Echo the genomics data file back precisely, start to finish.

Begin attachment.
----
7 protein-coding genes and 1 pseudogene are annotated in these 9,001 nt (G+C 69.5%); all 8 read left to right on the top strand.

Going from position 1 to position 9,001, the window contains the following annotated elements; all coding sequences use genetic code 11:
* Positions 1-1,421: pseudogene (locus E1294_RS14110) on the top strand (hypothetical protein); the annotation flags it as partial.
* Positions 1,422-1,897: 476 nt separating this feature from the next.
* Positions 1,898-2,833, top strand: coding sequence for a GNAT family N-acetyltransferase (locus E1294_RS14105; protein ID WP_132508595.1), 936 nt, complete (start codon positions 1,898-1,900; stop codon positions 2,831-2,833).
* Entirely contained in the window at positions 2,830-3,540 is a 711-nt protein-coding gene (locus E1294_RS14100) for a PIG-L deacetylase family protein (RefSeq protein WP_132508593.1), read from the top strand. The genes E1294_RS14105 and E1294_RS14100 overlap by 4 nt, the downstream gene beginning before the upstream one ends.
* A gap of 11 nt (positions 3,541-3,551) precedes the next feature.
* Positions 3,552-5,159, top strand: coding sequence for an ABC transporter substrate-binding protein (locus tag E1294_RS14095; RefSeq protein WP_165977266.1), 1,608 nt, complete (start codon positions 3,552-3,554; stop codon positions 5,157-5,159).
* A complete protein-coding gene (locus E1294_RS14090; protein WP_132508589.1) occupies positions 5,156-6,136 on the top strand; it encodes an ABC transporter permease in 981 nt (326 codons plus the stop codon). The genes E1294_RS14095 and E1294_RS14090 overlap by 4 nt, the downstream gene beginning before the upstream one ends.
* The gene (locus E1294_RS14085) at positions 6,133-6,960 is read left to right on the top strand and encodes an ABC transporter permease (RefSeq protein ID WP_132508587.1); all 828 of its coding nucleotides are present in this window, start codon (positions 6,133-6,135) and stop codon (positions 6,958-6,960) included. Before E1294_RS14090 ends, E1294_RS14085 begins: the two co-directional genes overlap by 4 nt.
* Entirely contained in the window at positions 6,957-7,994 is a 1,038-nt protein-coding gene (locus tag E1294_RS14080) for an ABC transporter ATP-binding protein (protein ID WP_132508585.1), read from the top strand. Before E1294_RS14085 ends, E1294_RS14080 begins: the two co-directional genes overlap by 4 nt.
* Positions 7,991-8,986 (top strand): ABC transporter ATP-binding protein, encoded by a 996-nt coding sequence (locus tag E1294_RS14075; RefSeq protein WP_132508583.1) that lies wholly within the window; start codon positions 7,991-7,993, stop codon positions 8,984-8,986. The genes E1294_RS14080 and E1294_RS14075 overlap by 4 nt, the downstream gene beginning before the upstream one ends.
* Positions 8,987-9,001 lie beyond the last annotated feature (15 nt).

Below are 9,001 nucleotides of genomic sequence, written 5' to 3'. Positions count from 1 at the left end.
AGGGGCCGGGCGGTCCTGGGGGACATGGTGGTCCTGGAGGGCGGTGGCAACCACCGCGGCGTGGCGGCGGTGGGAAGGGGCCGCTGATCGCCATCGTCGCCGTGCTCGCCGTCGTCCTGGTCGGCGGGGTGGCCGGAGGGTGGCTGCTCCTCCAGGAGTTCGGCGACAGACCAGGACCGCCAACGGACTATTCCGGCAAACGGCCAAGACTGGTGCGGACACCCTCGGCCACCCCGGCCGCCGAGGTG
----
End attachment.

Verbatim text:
7 protein-coding genes and 1 pseudogene are annotated in these 9,001 nt (G+C 69.5%); all 8 read left to right on the top strand.

Going from position 1 to position 9,001, the window contains the following annotated elements; all coding sequences use genetic code 11:
* Positions 1-1,421: pseudogene (locus E1294_RS14110) on the top strand (hypothetical protein); the annotation flags it as partial.
* Positions 1,422-1,897: 476 nt separating this feature from the next.
* Positions 1,898-2,833, top strand: coding sequence for a GNAT family N-acetyltransferase (locus E1294_RS14105; protein ID WP_132508595.1), 936 nt, complete (start codon positions 1,898-1,900; stop codon positions 2,831-2,833).
* Entirely contained in the window at positions 2,830-3,540 is a 711-nt protein-coding gene (locus E1294_RS14100) for a PIG-L deacetylase family protein (RefSeq protein WP_132508593.1), read from the top strand. The genes E1294_RS14105 and E1294_RS14100 overlap by 4 nt, the downstream gene beginning before the upstream one ends.
* A gap of 11 nt (positions 3,541-3,551) precedes the next feature.
* Positions 3,552-5,159, top strand: coding sequence for an ABC transporter substrate-binding protein (locus tag E1294_RS14095; RefSeq protein WP_165977266.1), 1,608 nt, complete (start codon positions 3,552-3,554; stop codon positions 5,157-5,159).
* A complete protein-coding gene (locus E1294_RS14090; protein WP_132508589.1) occupies positions 5,156-6,136 on the top strand; it encodes an ABC transporter permease in 981 nt (326 codons plus the stop codon). The genes E1294_RS14095 and E1294_RS14090 overlap by 4 nt, the downstream gene beginning before the upstream one ends.
* The gene (locus E1294_RS14085) at positions 6,133-6,960 is read left to right on the top strand and encodes an ABC transporter permease (RefSeq protein ID WP_132508587.1); all 828 of its coding nucleotides are present in this window, start codon (positions 6,133-6,135) and stop codon (positions 6,958-6,960) included. Before E1294_RS14090 ends, E1294_RS14085 begins: the two co-directional genes overlap by 4 nt.
* Entirely contained in the window at positions 6,957-7,994 is a 1,038-nt protein-coding gene (locus tag E1294_RS14080) for an ABC transporter ATP-binding protein (protein ID WP_132508585.1), read from the top strand. Before E1294_RS14085 ends, E1294_RS14080 begins: the two co-directional genes overlap by 4 nt.
* Positions 7,991-8,986 (top strand): ABC transporter ATP-binding protein, encoded by a 996-nt coding sequence (locus tag E1294_RS14075; RefSeq protein WP_132508583.1) that lies wholly within the window; start codon positions 7,991-7,993, stop codon positions 8,984-8,986. The genes E1294_RS14080 and E1294_RS14075 overlap by 4 nt, the downstream gene beginning before the upstream one ends.
* Positions 8,987-9,001 lie beyond the last annotated feature (15 nt).

Below are 9,001 nucleotides of genomic sequence, written 5' to 3'. Positions count from 1 at the left end.
AGGGGCCGGGCGGTCCTGGGGGACATGGTGGTCCTGGAGGGCGGTGGCAACCACCGCGGCGTGGCGGCGGTGGGAAGGGGCCGCTGATCGCCATCGTCGCCGTGCTCGCCGTCGTCCTGGTCGGCGGGGTGGCCGGAGGGTGGCTGCTCCTCCAGGAGTTCGGCGACAGACCAGGACCGCCAACGGACTATTCCGGCAAACGGCCAAGACTGGTGCGGACACCCTCGGCCACCCCGGCCGCCGAGGTG